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About sideysid

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  1. You are thinking in the realm that everything will continue like they have in the last decade since 2008. Financial cycles are lot wider spanning and we are looking at a global recession (deflation then inflation) not seen since the great depression. The amount of QE money being penciled in for this economic crisis which already nearing as much for the whole decade since 2008. No government gimmick props like HTB extensions etc will save an over-inflated housing market. 60% of landlords are 55 or over. We have 2.5 million BTL landlords in this country. Ignoring the fact for a moment that
  2. Or as long as one of you isn’t working, just shove everything above the £12k tax bracket into a pension (up to £40k a year) you could even reduce your hours or go part time if you earn more than that and claim max UC. Factor in free prescriptions, reduced council tax, childcare and take your income lower that for free school dinners and after school clubs, Pick a house for the government to pay the rent for up to the LHA for and space 2 kids out at a time so it covers you all the way and bingo wait for early retirement.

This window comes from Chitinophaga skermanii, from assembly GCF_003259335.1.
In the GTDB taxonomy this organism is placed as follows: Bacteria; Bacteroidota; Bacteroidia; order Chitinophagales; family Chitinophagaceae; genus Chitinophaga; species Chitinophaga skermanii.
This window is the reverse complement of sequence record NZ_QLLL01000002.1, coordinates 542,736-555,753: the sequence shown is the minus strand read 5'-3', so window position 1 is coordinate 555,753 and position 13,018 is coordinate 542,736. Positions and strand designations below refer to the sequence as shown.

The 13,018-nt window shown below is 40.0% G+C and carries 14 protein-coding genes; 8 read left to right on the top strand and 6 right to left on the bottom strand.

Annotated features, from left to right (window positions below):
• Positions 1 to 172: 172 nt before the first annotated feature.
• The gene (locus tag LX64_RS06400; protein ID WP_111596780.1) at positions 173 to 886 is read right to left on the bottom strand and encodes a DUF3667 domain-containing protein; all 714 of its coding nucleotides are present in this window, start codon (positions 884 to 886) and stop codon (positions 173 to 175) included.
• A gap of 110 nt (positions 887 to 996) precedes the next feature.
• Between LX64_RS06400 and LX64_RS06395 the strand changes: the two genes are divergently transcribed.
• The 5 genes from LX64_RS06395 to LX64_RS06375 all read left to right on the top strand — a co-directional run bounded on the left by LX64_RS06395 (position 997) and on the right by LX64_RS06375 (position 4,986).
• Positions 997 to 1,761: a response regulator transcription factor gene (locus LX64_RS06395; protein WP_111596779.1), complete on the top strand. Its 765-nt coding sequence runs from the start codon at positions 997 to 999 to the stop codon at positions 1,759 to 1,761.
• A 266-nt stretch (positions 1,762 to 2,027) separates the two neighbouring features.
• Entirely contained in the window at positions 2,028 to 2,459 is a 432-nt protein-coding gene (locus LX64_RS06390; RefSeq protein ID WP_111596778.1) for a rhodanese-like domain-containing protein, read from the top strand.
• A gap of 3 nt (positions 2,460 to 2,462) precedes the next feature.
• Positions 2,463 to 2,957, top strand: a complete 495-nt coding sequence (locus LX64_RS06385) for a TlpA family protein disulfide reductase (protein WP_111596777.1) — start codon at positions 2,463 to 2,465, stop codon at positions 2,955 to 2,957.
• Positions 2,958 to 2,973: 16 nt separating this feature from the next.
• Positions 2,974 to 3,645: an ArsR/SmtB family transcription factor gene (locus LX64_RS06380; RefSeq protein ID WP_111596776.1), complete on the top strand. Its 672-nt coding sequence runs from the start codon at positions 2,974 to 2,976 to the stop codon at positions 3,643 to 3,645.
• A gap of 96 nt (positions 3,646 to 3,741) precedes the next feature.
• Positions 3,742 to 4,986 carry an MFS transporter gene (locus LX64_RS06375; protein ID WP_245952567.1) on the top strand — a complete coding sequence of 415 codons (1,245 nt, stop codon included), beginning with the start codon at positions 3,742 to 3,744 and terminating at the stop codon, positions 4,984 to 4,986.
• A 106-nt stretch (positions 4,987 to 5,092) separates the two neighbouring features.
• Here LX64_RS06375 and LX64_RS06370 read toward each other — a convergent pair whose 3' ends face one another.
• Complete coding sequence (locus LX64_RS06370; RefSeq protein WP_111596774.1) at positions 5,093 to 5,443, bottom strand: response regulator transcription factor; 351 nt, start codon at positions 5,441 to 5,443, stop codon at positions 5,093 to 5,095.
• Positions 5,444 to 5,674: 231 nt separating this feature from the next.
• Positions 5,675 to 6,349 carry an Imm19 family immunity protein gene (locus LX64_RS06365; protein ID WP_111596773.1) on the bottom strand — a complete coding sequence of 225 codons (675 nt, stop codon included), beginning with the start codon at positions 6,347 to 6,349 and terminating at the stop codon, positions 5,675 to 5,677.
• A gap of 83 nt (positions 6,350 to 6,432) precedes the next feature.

3. Simple answer here, it’s because home ownership was much higher then. As soon as a financial downturn hit, those struggling the most with money or finding jobs lost their homes. Now the proportion of BTL landlords renting to housing benefit recipients have skewed the statistics as not as many lower paid workers own their own home (especially in the south) as house prices are so out of whack with pay. Obviously when the debt tap is turned off in the next financial downturn (we are starting now), it’ll be the BTL landlords losing their homes and that statistic will jump up.